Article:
Tuesday, December 8, 2015
Top 9 places to buy wine: Beginner's guide
If you're already a wine aficionado -- my usual readers -- this post won't be news. I discovered before Thanksgiving that many of my non-aficionado friends have real questions about the best place to pick up a good bottle of wine at a good price. So for them, and all your non-aficionado friends, here are the top 9 places to buy wine.
1) Locally owned wine shop
If there's a good wine shop in your area, it's the best possible place to buy wine. You can get advice from the staff, and good wine shops pride themselves on having great wines at every price point. Don't be shy: good wine shop staffers live to be asked, "What do you have that's good for $12?" You'll make their whole day.
2) Locally owned wine shop
Can't emphasize this enough. Go to Yelp, search "wine shop" in your area, and see what you can come up with.
3) Big wine chain store
The selection and prices aren't as good at some of these stores as you might think. They maximize profits by buying in bulk, which means they don't carry many interesting small-production wines relative to the size of the store. And while their published sale prices on corporate wines are often very good, they make up for it with big profit margins on "private label" wines that wineries quietly make for them so nobody can compare prices. Private label wines can be good, but paying $15 for $3 worth of wine isn't good value. So how do these stores rank No. 3? Some employees are knowledgeable and helpful. There are usually a lot of reasonable choices around $10, because that's what chain store customers want. And though we're talking about wine, chain stores are usually good places to buy spirits and beer.
4) Whole Foods market
You won't find bargains at Whole Foods, but over $25 you will find interesting wines. The staff is usually more helpful than at other grocery stores. If you must buy wine in a grocery store, Whole Foods is a cut above the rest.
Costsco has the best overall prices on wine that I've seen. And Costco sources good wines; it's a good place to shop. There are three reasons it doesn't rank higher. The selection is very limited and tilted toward large wineries and the most popular styles, making it a tough place to spread your wings. It's hard to find a staff member who knows anything about the wines. And you can't get in if you're not a member.
6) Buying online
For aficionados, this ranks No. 2, at least. There are many advantages to buying online: a nearly unlimited selection and the opportunity to compare prices on Wine-searcher. The downside is the shipping cost; bottles are heavy, so there aren't many good wines for a total cost under $15 a bottle. Another downside is the lack of personal assistance. In a shop, the staffer knows you're going to buy wine and can give you objective comparisons. Online, everyone is trying equally hard to sell you every wine. As you know and care more about wine, you should find yourself buying more online.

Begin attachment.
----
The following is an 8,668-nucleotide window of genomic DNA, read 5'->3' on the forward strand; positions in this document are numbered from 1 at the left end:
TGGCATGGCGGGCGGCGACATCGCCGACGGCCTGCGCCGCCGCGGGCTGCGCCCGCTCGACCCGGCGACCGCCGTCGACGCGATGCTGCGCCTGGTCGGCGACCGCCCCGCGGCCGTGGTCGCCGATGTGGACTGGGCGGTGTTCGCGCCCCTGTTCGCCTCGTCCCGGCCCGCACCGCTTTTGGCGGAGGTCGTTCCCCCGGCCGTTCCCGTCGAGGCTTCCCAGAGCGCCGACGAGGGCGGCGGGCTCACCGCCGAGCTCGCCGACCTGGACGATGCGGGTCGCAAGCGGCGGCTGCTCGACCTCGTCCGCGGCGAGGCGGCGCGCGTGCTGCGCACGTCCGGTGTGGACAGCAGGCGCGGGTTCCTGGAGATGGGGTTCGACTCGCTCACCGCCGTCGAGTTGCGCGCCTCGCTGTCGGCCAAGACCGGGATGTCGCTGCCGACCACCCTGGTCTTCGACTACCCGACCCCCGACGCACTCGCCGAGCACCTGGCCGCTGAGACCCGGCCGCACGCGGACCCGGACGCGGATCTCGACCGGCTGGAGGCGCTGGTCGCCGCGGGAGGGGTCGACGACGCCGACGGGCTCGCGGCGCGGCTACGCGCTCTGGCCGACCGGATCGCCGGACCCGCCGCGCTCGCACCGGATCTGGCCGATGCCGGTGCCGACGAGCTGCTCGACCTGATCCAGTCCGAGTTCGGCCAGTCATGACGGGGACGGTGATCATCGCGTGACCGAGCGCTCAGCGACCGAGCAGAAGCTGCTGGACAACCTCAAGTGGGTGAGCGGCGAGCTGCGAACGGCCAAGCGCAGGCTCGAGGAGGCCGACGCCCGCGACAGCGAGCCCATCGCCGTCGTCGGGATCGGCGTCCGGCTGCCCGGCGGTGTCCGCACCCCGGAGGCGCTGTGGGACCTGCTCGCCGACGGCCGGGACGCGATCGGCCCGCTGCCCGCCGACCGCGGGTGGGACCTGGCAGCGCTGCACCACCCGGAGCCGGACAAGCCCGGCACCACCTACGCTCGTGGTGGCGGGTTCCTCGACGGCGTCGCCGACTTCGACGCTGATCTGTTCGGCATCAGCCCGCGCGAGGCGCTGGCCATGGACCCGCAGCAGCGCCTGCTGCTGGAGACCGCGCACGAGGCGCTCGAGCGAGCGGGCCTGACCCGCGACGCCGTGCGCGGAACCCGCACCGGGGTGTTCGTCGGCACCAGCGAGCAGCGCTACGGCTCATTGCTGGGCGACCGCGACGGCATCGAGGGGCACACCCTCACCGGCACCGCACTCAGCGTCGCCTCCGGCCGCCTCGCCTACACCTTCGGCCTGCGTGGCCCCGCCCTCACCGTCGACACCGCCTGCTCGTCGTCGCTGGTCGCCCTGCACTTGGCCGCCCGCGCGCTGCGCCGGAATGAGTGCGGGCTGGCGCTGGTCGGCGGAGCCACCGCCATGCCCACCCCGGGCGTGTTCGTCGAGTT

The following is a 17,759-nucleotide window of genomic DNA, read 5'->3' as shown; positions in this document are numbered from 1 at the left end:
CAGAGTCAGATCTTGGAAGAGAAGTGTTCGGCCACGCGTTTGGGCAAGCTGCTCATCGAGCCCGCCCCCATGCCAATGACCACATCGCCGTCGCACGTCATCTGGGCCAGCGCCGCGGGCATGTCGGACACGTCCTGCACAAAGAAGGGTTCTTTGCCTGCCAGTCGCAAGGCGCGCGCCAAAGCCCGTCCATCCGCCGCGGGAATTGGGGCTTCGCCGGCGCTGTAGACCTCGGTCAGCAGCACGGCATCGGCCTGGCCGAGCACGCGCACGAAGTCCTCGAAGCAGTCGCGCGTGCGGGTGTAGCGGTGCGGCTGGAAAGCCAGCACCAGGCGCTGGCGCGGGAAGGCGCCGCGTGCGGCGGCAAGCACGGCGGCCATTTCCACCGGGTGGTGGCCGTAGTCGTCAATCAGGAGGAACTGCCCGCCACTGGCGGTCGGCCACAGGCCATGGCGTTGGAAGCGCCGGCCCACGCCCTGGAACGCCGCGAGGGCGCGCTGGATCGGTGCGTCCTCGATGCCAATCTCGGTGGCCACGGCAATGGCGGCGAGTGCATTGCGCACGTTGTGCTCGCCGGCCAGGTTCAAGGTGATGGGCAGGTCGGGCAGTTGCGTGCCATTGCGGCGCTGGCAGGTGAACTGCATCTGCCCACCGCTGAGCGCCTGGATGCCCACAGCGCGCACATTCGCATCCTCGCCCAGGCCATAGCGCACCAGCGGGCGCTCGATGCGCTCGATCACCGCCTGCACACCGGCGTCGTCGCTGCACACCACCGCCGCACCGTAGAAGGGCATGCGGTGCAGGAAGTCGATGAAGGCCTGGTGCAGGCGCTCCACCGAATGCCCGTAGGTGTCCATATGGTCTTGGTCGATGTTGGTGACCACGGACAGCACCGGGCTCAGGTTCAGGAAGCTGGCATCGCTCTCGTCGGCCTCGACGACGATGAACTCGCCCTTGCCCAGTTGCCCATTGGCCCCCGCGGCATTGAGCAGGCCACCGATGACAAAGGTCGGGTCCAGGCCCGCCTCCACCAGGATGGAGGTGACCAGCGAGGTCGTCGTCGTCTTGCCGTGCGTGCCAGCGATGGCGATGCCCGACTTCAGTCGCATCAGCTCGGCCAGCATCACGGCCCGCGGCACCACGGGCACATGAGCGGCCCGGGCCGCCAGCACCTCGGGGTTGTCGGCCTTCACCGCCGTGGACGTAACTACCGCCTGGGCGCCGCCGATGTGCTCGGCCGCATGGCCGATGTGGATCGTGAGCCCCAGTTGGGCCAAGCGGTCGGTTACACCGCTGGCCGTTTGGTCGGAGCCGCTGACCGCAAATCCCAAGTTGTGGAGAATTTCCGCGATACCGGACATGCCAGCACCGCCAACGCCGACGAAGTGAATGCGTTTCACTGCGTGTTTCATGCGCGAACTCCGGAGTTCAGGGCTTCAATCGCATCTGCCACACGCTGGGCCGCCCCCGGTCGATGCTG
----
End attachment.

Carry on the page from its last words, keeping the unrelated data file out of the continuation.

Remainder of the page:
7) Grocery stores
To grocery stores, wine is just another dry goods commodity. The advantage is that it's often sold at low margins. The problem is that grocery stores want to sell the same wine all year, so they prefer large production corporate wines. You also don't get good advice. Grocery stores stock a lot of under $12 wines, but they mostly aren't very good; wine chain stores beat them handily in this category. Grocery Outlet is an exception; it's what Trader Joe's claims to be only better, and is the top store in this category.
8) Trader Joe's
There's a widespread myth that Trader Joe's wines are great values. Actually they are just cheaply sourced wines: an $8 wine there has the same markup as an $8 wine at ay other store, but most other stores put more effort into quality control. Trader Joe's used to have a better wine selection before the Charles Shaw phenomenon. Today, Three Buck Chuck is the bulwark of its wine program and the rest doesn't get much love. If you're satisfied with Charles Shaw, that's great, but if you want to spend more than $3 on a bottle of wine, shop elsewhere.
I like to amuse myself in stores by thinking, "If I had to buy a bottle of wine here, what would it be?" The answer is usually bleak in a drugstore or bodega, plus the markup is usually higher than a grocery store. You might think people know this already, but somebody is buying wine in these stores or they wouldn't be selling it.
Posted by W. Blake Gray at 6:00 AM